He approached the entrance of the hut and then stood still, leaning against the stony frame, looking inside. I had the opportunity to admire the backside of his elegant form and his hair that was glistening in the sunlight like a piece of precious black silk, until he left the threshold and entered the room. It took him perhaps a minute or two; then he emerged again from the half-darkness, a lopsided smile curling his lips.
“I see you have taken a stroll on Memory Lane, lately”, he stated calmly, showing me the two cigarette stumps he had obviously found inside and which were obviously of my special brand, made in London and certainly not available anywhere around here.
There was no use – or any reason, come to that – to deny the facts, so I chuckled. “It is unbelievable that I seem to have allowed you to find me out the same way twice.”
I was glad to perceive an amused sparkle in his eyes, because it was, after all, a familiar sight. “Indeed”, he said with mock astonishment. “And I find that truly appalling!”
Something about the way he said that felt like Cupid hitting me with yet another one of his arrows. I felt incapable to take my look off his face, and he made no effort to look another way, either.
“Holmes”, I finally ventured, with a voice that felt as if it was not my own. “I can’t help myself, but I sense that you have been trying to tell me something today and just cannot bring it out.”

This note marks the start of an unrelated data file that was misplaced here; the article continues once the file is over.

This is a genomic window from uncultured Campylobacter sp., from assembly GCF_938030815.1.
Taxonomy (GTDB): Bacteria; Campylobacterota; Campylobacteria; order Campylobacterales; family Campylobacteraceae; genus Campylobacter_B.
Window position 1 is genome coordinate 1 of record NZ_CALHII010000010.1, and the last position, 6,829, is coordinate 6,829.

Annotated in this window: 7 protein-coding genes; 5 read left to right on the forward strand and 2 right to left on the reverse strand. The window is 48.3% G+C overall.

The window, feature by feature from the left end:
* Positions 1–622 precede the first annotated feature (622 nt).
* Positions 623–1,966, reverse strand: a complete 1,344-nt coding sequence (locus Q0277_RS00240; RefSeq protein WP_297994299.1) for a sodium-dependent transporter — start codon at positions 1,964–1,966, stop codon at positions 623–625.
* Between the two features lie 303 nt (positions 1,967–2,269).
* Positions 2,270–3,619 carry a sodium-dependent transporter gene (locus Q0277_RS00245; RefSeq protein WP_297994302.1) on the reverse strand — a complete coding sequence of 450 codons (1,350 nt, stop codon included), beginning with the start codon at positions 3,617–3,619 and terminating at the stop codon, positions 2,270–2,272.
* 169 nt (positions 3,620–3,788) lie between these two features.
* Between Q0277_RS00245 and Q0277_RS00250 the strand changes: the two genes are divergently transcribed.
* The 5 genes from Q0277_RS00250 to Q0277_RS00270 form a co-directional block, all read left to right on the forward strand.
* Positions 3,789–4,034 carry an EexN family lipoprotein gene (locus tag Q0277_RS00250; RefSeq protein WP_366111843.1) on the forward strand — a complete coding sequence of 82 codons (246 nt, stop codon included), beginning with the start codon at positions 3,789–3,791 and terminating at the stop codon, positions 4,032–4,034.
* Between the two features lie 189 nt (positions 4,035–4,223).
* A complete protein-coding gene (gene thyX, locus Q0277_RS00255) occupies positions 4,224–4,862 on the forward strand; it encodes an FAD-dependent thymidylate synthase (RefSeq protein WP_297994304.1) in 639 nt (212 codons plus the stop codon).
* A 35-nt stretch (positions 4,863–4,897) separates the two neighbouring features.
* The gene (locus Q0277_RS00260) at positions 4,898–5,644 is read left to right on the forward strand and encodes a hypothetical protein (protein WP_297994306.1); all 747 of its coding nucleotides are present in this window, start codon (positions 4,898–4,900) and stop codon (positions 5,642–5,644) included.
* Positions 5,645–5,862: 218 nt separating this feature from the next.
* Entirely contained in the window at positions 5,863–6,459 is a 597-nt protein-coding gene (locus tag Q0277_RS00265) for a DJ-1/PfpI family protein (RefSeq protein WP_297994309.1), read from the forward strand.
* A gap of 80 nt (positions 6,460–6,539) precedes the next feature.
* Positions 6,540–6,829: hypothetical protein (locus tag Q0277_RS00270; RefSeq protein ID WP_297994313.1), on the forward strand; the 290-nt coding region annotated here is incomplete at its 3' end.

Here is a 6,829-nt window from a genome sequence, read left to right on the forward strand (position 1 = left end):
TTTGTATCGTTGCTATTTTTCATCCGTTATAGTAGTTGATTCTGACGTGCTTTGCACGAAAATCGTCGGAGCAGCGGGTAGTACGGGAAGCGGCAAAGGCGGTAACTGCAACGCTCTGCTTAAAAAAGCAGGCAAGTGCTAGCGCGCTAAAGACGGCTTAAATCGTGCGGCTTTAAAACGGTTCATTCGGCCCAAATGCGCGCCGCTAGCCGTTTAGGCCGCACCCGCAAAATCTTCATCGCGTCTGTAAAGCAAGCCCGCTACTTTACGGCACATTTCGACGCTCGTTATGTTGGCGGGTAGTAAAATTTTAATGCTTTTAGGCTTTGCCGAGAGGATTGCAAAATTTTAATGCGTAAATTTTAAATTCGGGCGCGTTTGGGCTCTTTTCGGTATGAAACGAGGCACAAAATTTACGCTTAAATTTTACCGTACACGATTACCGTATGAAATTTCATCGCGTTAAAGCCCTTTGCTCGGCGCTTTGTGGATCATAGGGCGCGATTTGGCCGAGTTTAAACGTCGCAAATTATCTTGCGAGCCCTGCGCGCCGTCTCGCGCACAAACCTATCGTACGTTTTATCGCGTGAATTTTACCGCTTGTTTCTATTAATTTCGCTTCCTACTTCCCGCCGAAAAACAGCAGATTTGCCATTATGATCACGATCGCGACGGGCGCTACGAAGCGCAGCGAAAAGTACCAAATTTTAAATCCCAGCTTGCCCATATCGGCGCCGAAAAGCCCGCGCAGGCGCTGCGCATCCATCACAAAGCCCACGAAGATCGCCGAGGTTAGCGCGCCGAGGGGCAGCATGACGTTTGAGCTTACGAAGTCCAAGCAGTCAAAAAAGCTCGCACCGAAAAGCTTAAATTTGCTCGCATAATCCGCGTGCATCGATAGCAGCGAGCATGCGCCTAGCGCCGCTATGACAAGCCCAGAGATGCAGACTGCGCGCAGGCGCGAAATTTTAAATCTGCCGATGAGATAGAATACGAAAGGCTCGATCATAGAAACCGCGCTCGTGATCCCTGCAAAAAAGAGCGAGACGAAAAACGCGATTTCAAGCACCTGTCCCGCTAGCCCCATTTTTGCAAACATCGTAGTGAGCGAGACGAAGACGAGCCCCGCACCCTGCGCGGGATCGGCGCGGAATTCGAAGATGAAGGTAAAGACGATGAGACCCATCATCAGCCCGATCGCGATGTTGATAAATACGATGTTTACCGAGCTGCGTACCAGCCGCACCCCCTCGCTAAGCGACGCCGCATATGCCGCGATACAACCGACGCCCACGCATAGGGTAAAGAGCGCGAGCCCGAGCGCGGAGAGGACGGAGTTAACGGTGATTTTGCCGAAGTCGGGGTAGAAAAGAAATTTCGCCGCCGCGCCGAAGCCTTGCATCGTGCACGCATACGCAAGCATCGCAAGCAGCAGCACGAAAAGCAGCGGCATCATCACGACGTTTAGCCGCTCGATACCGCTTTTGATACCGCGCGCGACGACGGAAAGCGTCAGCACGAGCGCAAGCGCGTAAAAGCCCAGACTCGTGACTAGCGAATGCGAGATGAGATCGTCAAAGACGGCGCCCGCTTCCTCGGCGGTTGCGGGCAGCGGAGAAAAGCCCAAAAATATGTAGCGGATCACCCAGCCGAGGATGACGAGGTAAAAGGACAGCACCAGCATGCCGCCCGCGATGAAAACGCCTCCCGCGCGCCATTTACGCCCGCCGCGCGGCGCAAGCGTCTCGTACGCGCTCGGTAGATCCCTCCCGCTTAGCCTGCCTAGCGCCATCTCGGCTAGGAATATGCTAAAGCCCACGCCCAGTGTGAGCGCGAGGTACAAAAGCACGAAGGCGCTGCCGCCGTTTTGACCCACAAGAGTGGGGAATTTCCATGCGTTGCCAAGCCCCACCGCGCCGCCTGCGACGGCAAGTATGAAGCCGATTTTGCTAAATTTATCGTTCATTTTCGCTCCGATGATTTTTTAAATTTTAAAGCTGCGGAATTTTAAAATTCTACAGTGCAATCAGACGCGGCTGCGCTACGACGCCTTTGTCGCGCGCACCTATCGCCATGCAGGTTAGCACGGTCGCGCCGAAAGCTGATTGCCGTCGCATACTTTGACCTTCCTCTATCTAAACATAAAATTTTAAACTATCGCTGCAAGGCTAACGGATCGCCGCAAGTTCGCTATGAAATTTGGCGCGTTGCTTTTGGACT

There it was again, that strange glimmer in his eyes that might be able to tell some tales about all of what was hidden behind his usual mask of self-control. The moment of silence stretched into minutes and I almost lost hope that he would speak his mind. He sat down on a large stone, hands on his knees, and seemed to form a resolution.
“When I boarded the train in London”, he finally began without looking at me, “I had planned to take care of a matter that had been bothering me for some time now. But now that I am here, it seems as if it turned out even more difficult than I had expected.”
I took my seat by his side. “Is it something in which I might be of any kind of assistance to you?”
“Assistance!” He let out a barking laugh and favoured me with an odd side glance. “Dear God... assistance!” The sigh that he heaved was positively one of exasperation, and his voice had an almost fierce edge when he blurted out: “For Heaven’s sake, Watson, I love –“
“Mr. Holmes! What a surprise!” We had not seen him coming, neither of us, but there was Doctor Mortimer, good-natured and pleased about the unexpected encounter.
I like the fellow, I really do. But I admit, at that very moment I only wished him being far away from us, preferably somewhere near the other end of the world.